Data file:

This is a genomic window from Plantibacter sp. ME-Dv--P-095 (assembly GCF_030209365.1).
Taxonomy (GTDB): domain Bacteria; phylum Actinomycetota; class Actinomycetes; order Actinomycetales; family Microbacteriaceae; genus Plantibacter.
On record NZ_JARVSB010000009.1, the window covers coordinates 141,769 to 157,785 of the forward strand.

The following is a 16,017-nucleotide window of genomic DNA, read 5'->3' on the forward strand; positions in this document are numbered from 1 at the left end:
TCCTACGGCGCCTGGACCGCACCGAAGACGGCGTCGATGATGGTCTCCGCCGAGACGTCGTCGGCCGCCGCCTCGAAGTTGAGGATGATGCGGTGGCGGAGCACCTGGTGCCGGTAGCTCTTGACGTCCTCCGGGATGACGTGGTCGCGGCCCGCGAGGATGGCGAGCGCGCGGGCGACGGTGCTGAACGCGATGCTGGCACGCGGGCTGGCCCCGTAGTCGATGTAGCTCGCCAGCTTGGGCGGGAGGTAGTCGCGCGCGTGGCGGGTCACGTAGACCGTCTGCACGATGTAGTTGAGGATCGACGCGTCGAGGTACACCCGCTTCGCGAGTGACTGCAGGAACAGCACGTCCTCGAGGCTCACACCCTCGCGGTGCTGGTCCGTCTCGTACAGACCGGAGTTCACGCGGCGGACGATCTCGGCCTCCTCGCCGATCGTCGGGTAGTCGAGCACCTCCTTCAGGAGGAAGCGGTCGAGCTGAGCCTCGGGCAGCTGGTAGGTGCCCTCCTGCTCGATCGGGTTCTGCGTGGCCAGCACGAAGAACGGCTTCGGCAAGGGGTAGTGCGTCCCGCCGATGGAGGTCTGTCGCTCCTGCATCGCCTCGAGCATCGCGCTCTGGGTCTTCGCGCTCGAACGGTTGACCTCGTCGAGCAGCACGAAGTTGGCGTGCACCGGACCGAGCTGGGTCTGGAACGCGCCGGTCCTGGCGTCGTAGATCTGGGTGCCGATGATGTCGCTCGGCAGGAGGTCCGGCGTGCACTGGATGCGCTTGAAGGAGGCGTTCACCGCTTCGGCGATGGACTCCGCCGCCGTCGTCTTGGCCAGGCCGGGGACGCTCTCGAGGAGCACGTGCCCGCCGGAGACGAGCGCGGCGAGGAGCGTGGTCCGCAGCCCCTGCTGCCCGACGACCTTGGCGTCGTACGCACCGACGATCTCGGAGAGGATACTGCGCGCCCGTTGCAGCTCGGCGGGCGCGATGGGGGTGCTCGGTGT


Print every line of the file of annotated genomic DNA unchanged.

This is a genomic window from Plantibacter sp. ME-Dv--P-095 (assembly GCF_030209365.1).
Taxonomy (GTDB): domain Bacteria; phylum Actinomycetota; class Actinomycetes; order Actinomycetales; family Microbacteriaceae; genus Plantibacter.
On record NZ_JARVSB010000009.1, the window covers coordinates 141,769 to 157,785 of the forward strand.

The following is a 16,017-nucleotide window of genomic DNA, read 5'->3' on the forward strand; positions in this document are numbered from 1 at the left end:
TCCTACGGCGCCTGGACCGCACCGAAGACGGCGTCGATGATGGTCTCCGCCGAGACGTCGTCGGCCGCCGCCTCGAAGTTGAGGATGATGCGGTGGCGGAGCACCTGGTGCCGGTAGCTCTTGACGTCCTCCGGGATGACGTGGTCGCGGCCCGCGAGGATGGCGAGCGCGCGGGCGACGGTGCTGAACGCGATGCTGGCACGCGGGCTGGCCCCGTAGTCGATGTAGCTCGCCAGCTTGGGCGGGAGGTAGTCGCGCGCGTGGCGGGTCACGTAGACCGTCTGCACGATGTAGTTGAGGATCGACGCGTCGAGGTACACCCGCTTCGCGAGTGACTGCAGGAACAGCACGTCCTCGAGGCTCACACCCTCGCGGTGCTGGTCCGTCTCGTACAGACCGGAGTTCACGCGGCGGACGATCTCGGCCTCCTCGCCGATCGTCGGGTAGTCGAGCACCTCCTTCAGGAGGAAGCGGTCGAGCTGAGCCTCGGGCAGCTGGTAGGTGCCCTCCTGCTCGATCGGGTTCTGCGTGGCCAGCACGAAGAACGGCTTCGGCAAGGGGTAGTGCGTCCCGCCGATGGAGGTCTGTCGCTCCTGCATCGCCTCGAGCATCGCGCTCTGGGTCTTCGCGCTCGAACGGTTGACCTCGTCGAGCAGCACGAAGTTGGCGTGCACCGGACCGAGCTGGGTCTGGAACGCGCCGGTCCTGGCGTCGTAGATCTGGGTGCCGATGATGTCGCTCGGCAGGAGGTCCGGCGTGCACTGGATGCGCTTGAAGGAGGCGTTCACCGCTTCGGCGATGGACTCCGCCGCCGTCGTCTTGGCCAGGCCGGGGACGCTCTCGAGGAGCACGTGCCCGCCGGAGACGAGCGCGGCGAGGAGCGTGGTCCGCAGCCCCTGCTGCCCGACGACCTTGGCGTCGTACGCACCGACGATCTCGGAGAGGATACTGCGCGCCCGTTGCAGCTCGGCGGGCGCGATGGGGGTGCTCGGTGT